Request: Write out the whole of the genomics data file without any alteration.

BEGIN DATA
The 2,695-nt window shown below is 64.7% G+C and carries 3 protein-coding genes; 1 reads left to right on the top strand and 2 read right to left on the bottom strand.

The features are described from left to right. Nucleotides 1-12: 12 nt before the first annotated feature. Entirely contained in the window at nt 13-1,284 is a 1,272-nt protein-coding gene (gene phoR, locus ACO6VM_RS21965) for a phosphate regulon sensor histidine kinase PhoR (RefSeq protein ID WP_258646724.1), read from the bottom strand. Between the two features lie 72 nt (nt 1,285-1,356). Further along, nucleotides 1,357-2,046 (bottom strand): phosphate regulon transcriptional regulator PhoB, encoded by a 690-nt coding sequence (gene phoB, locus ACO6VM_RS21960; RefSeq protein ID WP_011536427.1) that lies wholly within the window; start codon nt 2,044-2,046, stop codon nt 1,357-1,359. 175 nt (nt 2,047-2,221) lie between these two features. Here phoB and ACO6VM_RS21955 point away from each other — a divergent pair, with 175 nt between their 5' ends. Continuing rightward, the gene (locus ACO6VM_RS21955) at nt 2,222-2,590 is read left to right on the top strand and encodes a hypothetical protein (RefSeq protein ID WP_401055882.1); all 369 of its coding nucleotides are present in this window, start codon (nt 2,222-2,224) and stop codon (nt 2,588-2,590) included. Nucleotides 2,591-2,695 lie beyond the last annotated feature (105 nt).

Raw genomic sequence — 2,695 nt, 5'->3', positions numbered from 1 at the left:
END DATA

The 2,695-nt window shown below is 64.7% G+C and carries 3 protein-coding genes; 1 reads left to right on the top strand and 2 read right to left on the bottom strand.

The features are described from left to right. Nucleotides 1-12: 12 nt before the first annotated feature. Entirely contained in the window at nt 13-1,284 is a 1,272-nt protein-coding gene (gene phoR, locus ACO6VM_RS21965) for a phosphate regulon sensor histidine kinase PhoR (RefSeq protein ID WP_258646724.1), read from the bottom strand. Between the two features lie 72 nt (nt 1,285-1,356). Further along, nucleotides 1,357-2,046 (bottom strand): phosphate regulon transcriptional regulator PhoB, encoded by a 690-nt coding sequence (gene phoB, locus ACO6VM_RS21960; RefSeq protein ID WP_011536427.1) that lies wholly within the window; start codon nt 2,044-2,046, stop codon nt 1,357-1,359. 175 nt (nt 2,047-2,221) lie between these two features. Here phoB and ACO6VM_RS21955 point away from each other — a divergent pair, with 175 nt between their 5' ends. Continuing rightward, the gene (locus ACO6VM_RS21955) at nt 2,222-2,590 is read left to right on the top strand and encodes a hypothetical protein (RefSeq protein ID WP_401055882.1); all 369 of its coding nucleotides are present in this window, start codon (nt 2,222-2,224) and stop codon (nt 2,588-2,590) included. Nucleotides 2,591-2,695 lie beyond the last annotated feature (105 nt).

Raw genomic sequence — 2,695 nt, 5'->3', positions numbered from 1 at the left: